Second Circuit finds municipal requirement that tobacco retailers post graphic warnings to be preempted by federal law.
The Issue: Cigarette manufacturers, retailers, and trade associations challenged a New York City Board of Health resolution requiring tobacco retailers to post graphic depictions of the adverse health effects of tobacco use on the grounds that it was preempted by federal law, violated the First Amendment rights of retailers by compelling their speech, and exceeded the authority of the Board of Health.
Why It Matters: Smoking is the leading cause of preventable death in the United States; consequently, the importance of effective warnings to potential smokers is self-evident. This case also could have set precedent affecting all sorts of government-mandated disclosures, ranging from warnings about the presence of toxic materials in consumer products to ingredient disclosures on food packages to securities registration requirements. The case implicated two legal issues of great importance to government’s ability to regulate business to protect the public. First, it exemplified a long-standing trend of businesses arguing – all too often successfully – that federal regulation of industry violates companies’ constitutional rights and that state and local regulations are preempted by federal law. Second, the decision could have led to significant development of the law of government speech, a relatively new First Amendment doctrine that courts have hitherto applied somewhat arbitrarily, threatening both legitimate First Amendment claims and legitimate government regulation.
Public Good’s Contribution: Public Good authored a brief in the Second Circuit on behalf of a number of local governments and health departments and a public health non-profit, addressing the pre-emption and First Amendment issues. Public Good argued that the Resolution was not preempted because, even if it were found to be a regulation of cigarette promotion – which would ordinarily be pre-empted – it would fall within a 2009 Congressional amendment which declared that localities may regulate the time, place, and manner (though not the content) of cigarette promotions. The First Amendment was not violated, our brief argued, because the required signs were clearly and recognizably government speech and not compelled speech by retailers.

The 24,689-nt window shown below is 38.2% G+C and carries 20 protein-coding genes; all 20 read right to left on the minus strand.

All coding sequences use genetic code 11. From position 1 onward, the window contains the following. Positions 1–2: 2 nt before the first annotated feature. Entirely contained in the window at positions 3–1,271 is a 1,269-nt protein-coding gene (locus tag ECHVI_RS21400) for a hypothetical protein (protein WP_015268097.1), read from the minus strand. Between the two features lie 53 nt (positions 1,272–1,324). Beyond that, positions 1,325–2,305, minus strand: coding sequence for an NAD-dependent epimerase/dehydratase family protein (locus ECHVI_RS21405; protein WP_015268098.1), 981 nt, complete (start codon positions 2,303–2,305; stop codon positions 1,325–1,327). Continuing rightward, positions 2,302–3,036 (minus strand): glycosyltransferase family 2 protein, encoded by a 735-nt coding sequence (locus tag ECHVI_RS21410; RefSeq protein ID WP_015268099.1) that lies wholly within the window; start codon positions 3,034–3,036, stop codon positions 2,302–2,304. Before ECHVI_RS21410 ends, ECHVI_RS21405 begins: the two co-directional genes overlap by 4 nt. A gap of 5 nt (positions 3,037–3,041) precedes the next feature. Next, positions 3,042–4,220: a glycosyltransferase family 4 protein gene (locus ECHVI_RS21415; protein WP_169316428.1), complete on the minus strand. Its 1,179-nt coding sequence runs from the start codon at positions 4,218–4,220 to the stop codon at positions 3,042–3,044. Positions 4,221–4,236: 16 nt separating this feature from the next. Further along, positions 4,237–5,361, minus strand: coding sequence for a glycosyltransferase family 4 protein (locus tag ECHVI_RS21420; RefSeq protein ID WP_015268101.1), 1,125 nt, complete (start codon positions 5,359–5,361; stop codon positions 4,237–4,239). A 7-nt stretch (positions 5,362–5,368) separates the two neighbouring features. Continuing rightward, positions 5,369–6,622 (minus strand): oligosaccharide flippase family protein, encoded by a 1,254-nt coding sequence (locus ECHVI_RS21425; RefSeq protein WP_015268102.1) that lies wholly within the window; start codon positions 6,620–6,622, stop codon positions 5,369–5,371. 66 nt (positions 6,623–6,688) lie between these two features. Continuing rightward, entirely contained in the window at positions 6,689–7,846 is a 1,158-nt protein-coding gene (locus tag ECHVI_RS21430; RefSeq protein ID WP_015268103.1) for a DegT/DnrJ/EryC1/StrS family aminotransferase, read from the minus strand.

Amici Represented by Public Good: Public Good’s brief was filed on behalf of Public Health Law & Policy, and the following local governments and health departments: County of Los Angeles, California, Department of Public Health; the City of Philadelphia, Pennsylvania; the Boston Public Health Commission; Public Health – Seattle & King County, Washington; the County of Santa Clara, California; and the City and County of San Francisco, California.
Outcome: The Second Circuit affirmed the District Court’s decision that the Resolution regulated the content of cigarette promotion and was therefore preempted by federal law.
Consequently, the court did not reach the First Amendment issue.
757 F.Supp.2d 407 (S.D.N.Y. 2010), affirmed, 685 F.3d 174 (2d Cir. 2012).